20th Mar 2023


New EU financial instruments needed

  • Irene Tinagli (S&D, Italy) is the president of the ECON committee (Photo: the_amanda)

The European Parliament's committee for economic and monetary affairs (ECON) has been at the heart of the biggest crisis the European Union has seen since its foundation.

The financial and economic crisis of 2008/2009 has shaken the EU to its foundations.

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Not only were banks collapsing and people lost their savings, the euro was under severe pressure too.

For the first time since its introduction, in 2002 in 12 EU countries, people started to believe that the debt crisis could make the eurozone break up, with Greece as the first country to give up the single currency.

When Greece was saved, investors started to speculate on the budgetary collapse of Italy and Spain, two of the largest European countries.

Mario Draghi, president of the European Central Bank (ECB) stepped in and gave the only message that would stop the speculation: "Within our mandate, the ECB is ready to do whatever it takes to preserve the euro. And believe me, it will be enough."

However, the ECB was not the only institution that took action.

The European Commission, together with ECON, worked on new instruments to control and regulate banks and financial products.

And that is no doubt what they will do in the five years to come.

Unfortunately, the president of the ECON committee didn't answer EUobserver's questions, but luckily, Mario Draghi gave a farewell speech in which he talked about the challenges in economic and monetary affairs.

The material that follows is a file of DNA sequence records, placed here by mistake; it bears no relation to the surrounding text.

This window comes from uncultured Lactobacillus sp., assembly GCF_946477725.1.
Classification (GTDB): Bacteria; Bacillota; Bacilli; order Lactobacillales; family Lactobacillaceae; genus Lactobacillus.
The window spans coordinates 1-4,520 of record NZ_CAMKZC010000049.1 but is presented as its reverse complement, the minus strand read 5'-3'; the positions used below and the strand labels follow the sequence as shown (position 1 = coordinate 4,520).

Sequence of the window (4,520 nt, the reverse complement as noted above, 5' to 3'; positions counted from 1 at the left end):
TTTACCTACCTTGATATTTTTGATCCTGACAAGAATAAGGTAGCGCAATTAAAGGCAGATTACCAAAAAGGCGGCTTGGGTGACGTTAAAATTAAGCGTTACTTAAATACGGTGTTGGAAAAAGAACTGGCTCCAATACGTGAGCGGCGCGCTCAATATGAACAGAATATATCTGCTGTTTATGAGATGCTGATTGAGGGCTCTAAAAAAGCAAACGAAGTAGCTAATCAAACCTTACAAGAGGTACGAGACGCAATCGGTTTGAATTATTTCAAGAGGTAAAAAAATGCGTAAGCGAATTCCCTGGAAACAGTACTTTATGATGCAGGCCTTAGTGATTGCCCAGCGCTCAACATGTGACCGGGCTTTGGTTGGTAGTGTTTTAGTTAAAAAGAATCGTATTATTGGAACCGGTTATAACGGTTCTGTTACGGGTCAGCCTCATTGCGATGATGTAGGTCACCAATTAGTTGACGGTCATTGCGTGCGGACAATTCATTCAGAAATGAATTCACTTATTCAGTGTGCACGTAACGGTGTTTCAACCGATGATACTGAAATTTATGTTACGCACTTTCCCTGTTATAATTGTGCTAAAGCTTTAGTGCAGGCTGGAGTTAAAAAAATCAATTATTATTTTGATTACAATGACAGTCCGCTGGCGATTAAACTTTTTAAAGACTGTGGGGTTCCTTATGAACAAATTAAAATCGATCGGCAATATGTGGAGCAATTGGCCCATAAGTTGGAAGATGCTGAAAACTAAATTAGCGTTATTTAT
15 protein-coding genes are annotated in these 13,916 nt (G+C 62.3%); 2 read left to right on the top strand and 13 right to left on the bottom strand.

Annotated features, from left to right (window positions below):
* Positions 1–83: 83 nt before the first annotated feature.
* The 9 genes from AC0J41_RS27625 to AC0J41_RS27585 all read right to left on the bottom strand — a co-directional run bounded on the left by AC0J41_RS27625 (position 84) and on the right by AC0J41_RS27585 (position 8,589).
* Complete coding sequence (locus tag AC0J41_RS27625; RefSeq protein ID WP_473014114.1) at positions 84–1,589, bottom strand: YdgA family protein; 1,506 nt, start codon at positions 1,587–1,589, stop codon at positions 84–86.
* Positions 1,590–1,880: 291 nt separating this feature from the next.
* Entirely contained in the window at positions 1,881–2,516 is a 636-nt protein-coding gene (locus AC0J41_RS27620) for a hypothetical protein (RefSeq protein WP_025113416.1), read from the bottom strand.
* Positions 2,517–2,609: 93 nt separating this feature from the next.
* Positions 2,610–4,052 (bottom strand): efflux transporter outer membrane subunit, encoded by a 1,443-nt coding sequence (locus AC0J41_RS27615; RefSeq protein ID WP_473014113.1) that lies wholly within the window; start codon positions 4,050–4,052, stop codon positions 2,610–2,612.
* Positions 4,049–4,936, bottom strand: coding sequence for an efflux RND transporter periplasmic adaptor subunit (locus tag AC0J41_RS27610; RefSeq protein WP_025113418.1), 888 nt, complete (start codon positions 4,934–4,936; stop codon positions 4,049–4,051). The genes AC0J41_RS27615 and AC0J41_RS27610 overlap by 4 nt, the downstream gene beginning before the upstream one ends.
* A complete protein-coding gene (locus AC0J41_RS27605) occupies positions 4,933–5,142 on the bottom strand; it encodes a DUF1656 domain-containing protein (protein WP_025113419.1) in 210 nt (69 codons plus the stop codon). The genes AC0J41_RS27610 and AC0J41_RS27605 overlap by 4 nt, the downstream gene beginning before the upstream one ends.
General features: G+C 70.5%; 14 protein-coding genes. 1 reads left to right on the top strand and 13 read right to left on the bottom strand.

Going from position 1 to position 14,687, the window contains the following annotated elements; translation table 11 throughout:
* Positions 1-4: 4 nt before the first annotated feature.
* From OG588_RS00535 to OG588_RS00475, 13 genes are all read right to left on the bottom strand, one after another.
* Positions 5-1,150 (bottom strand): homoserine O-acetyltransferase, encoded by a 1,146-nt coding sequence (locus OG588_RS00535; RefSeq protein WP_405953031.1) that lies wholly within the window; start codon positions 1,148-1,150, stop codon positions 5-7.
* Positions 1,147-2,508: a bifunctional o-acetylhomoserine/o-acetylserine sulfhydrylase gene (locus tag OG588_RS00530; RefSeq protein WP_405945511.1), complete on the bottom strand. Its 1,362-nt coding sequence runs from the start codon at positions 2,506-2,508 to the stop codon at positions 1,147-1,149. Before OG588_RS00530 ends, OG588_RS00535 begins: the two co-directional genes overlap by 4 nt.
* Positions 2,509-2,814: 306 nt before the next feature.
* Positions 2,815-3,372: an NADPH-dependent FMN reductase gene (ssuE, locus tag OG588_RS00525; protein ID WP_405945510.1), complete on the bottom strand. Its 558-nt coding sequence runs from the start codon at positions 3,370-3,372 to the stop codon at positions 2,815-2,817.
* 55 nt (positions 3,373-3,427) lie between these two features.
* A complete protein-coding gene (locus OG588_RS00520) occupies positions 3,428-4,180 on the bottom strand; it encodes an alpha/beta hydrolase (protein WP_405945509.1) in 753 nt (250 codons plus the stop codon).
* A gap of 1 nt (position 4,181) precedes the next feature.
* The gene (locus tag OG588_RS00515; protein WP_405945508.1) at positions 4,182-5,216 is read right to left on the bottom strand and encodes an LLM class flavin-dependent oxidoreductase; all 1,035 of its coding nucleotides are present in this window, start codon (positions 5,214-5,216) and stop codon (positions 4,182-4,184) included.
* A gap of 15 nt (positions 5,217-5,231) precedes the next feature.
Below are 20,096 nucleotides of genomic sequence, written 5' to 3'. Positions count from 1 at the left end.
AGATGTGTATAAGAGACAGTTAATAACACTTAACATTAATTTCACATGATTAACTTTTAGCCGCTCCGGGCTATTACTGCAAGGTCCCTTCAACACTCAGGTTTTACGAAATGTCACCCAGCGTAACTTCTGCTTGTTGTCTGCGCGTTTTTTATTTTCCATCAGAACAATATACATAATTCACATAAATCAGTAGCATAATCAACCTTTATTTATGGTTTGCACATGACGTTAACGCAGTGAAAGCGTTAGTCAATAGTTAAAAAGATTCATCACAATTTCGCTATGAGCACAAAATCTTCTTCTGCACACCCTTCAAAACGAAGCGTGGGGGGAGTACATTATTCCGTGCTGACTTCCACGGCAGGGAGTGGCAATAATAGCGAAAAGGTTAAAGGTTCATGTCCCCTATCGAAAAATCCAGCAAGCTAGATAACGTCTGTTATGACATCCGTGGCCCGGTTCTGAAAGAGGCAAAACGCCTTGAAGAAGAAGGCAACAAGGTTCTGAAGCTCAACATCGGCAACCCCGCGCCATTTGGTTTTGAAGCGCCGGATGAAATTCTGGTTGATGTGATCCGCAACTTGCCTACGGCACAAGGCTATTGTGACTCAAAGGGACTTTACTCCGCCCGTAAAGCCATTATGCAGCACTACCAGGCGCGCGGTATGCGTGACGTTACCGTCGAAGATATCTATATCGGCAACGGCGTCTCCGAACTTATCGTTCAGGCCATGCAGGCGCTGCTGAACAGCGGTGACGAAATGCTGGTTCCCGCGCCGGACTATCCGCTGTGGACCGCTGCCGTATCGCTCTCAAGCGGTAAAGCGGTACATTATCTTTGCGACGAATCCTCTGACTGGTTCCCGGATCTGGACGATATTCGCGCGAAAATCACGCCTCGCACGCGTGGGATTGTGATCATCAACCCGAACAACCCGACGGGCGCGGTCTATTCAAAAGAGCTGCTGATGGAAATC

Draghi argued that after years of crises or weak growth, the ECB has exhausted its conventional policy arsenal to stimulate growth and that new institutional instruments are needed.

"It is plain to see that now is the time for more Europe, not less," Draghi said, adding that a common budget for the EU was necessary so there would be a centralised capacity to stabilise the monetary union.

"Today, we are in a situation where low interest rates are not delivering the same degree of stimulus as in the past, because the rate of return on investment in the economy has fallen," Draghi continued.

"Monetary policy can still achieve its objective, but it can do so faster and with fewer side effects if fiscal policies are aligned with it," he added.

Just as armies are perfectly trained to win the last war, instead of the next, the EU's instruments are not ready to deal with the next financial and economic crisis.

Therefore it will be an enormous challenge for the ECON committee to think ahead, together with the European Commission and the national governments to make sure the EU economy and the euro will survive a future crisis.

The chairwoman is Irene Tinagli (S&D, Italy). The coordinators are: Markus Ferber (EPP, Germany), Jonas Fernandez (S&D, Spain), Luis Garicano (Renew, Spain), Gunnar Beck (ID, Germany), Sven Giegold (Greens/EFA, Germany), Derk-Jan Eppink (ECR, the Netherlands), José Gusmao (GUE/NGL, Portugal).

This article first appeared in EUobserver's latest magazine, Who's Who in European Parliament Committees, which you can now read in full online.
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